Conventional Aerobic Methanotrophs Have a Metabolic Versatility under Anoxia

Methane (CH4) is a potent greenhouse gas with a global warming potential 28-34 times that of carbon dioxide on a centennial time scale. Microbial CH4 oxidation acts as a biofilter and prevents over 90% of CH4 reaching the atmosphere. 

Traditionally, aerobic CH4-oxidizing bacteria (MOB) is O2-dependent to grow on CH4 as their sole source of carbon and energy. Increasing studies have shown that MOB are present and even active in anoxic environments, without O2 utilized as an electron acceptor by them, but their survival strategy and ecological contribution are still enigmatic. 

Recently, researchers led by Dr. LI Biao from Prof. WU Qinglong’s team at Nanjing Institute of Geography and Limnology of the Chinese Academy of Sciences (NIGLAS), along with their collaborators, have investigated the survival strategies of MOB under anoxic conditions. 

Their findings were published in Water Research on 3 March 2023. 

After two-year enrichment, the researchers obtained an enriched consortium dominated by γ-MOB, Methylomonas and several other several heterotrophic bacteria, but without anaerobic methanotrophs. 

They found the MOB consortium can couple CH4 oxidation and Fe(III) reduction under anoxia with the help of electron shuttles such as riboflavin. Within the MOB consortium, MOB transformed CH4 to low molecular weight organic matter such as acetate for consortium bacteria as a carbon source, while the latter secrete riboflavin to facilitate extracellular electron transfer.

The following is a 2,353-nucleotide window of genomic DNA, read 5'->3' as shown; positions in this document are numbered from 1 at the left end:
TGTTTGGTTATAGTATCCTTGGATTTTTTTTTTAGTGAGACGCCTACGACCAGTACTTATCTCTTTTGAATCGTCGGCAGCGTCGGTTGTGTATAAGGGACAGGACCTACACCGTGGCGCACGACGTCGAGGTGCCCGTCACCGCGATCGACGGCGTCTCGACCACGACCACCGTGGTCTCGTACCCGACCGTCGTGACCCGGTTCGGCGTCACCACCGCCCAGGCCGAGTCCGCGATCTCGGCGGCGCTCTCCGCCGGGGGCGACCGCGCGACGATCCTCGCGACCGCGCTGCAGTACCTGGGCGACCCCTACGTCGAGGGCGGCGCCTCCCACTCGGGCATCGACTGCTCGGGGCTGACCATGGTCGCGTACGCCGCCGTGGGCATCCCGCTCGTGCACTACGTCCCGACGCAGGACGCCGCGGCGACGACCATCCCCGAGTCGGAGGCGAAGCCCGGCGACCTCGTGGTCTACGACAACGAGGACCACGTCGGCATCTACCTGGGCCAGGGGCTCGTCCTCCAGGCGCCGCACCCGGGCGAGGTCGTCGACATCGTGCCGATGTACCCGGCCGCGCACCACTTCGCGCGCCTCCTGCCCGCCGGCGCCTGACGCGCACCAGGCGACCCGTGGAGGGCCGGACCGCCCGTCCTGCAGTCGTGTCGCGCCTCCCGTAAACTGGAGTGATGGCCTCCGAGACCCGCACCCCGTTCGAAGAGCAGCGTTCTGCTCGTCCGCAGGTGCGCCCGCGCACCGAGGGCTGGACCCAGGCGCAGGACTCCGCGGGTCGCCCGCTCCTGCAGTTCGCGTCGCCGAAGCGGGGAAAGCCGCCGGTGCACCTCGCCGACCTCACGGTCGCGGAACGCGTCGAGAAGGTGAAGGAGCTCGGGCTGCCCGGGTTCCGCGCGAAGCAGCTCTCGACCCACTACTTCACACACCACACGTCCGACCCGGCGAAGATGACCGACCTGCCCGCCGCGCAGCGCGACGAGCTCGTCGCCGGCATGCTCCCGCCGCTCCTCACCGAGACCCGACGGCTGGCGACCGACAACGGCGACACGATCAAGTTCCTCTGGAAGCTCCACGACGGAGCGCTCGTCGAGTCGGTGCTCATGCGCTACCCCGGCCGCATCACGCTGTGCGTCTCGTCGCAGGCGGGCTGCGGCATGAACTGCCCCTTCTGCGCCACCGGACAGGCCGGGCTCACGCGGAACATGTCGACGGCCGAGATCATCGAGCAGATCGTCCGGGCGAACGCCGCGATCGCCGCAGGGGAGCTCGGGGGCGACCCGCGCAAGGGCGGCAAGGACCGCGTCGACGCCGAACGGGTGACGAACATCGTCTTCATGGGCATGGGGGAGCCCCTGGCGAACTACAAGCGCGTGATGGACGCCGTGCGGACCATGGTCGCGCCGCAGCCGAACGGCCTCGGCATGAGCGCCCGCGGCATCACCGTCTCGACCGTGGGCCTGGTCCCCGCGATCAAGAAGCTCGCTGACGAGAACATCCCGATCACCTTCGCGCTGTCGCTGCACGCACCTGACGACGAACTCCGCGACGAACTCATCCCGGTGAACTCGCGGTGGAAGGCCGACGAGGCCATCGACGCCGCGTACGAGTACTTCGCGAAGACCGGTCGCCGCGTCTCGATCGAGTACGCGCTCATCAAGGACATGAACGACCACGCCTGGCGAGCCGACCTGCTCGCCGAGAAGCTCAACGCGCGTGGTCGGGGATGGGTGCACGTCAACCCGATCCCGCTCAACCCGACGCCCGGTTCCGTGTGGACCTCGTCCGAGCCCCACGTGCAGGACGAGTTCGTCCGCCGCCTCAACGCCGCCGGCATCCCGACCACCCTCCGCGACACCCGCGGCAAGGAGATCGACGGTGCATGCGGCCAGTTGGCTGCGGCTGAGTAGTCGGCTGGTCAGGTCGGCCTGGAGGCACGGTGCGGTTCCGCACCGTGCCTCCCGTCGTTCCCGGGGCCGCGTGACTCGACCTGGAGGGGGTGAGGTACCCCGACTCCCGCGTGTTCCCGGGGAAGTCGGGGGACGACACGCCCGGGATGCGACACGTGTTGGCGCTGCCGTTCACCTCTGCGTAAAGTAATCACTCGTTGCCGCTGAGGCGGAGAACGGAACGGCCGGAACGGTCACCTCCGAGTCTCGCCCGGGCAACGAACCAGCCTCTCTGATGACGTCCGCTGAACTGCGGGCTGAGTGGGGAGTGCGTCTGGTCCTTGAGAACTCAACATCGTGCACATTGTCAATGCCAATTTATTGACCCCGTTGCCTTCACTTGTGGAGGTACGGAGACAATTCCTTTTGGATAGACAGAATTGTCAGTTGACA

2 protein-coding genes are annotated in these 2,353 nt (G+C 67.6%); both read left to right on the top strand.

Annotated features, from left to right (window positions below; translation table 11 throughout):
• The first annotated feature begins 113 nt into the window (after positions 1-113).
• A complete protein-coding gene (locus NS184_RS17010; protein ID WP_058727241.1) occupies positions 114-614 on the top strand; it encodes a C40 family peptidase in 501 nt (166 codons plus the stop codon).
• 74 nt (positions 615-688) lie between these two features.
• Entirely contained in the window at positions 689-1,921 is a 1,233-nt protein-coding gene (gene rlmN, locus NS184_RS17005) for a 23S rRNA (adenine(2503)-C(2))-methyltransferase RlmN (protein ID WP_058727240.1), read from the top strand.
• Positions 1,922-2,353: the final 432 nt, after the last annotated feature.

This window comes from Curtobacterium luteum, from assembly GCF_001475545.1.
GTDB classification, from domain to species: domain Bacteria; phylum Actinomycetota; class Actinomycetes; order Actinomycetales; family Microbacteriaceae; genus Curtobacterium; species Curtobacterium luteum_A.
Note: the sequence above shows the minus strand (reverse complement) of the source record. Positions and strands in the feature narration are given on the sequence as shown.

“A metabolic flexibility was observed in this conventional considered O2-depentend microbe, MOB. Given that iron is the fourth most abundant element on Earth and generally abundant in lacustrine sediment, using ferric oxides as electron acceptor maybe a critical lifestyle for MOB and an important CH4 sink on early Earth, where anoxic conditions are ubiquitously present.” said Dr. LI. 

In the in situ anoxic sediments, multiple kinds of microbes associated to the consortium including Methylomonas were transcriptionally active. Moreover, Fe(III) reduction coupled to CH4 oxidation mediated by the MOB consortium reduced 40.3% of the CH4 emission in the iron-rich sediments. 

“There are many iron-rich areas in Southern China, MOB in these iron-rich area may play critical roles in mitigating CH4 emission even under anoxia there. Our study unveils how MOBs survive under anoxia and expands the knowledge of this previously overlooked CH4 sink in iron-rich sediments,” said Dr. LI. 

Schematic diagram of CH4 metabolism mediated by MOB under oxic and anoxic conditions. (Image by LI Biao)

Link: (online on Mar. 3 2023) 


TAN Lei 

Nanjing Institute of Geography and Limnology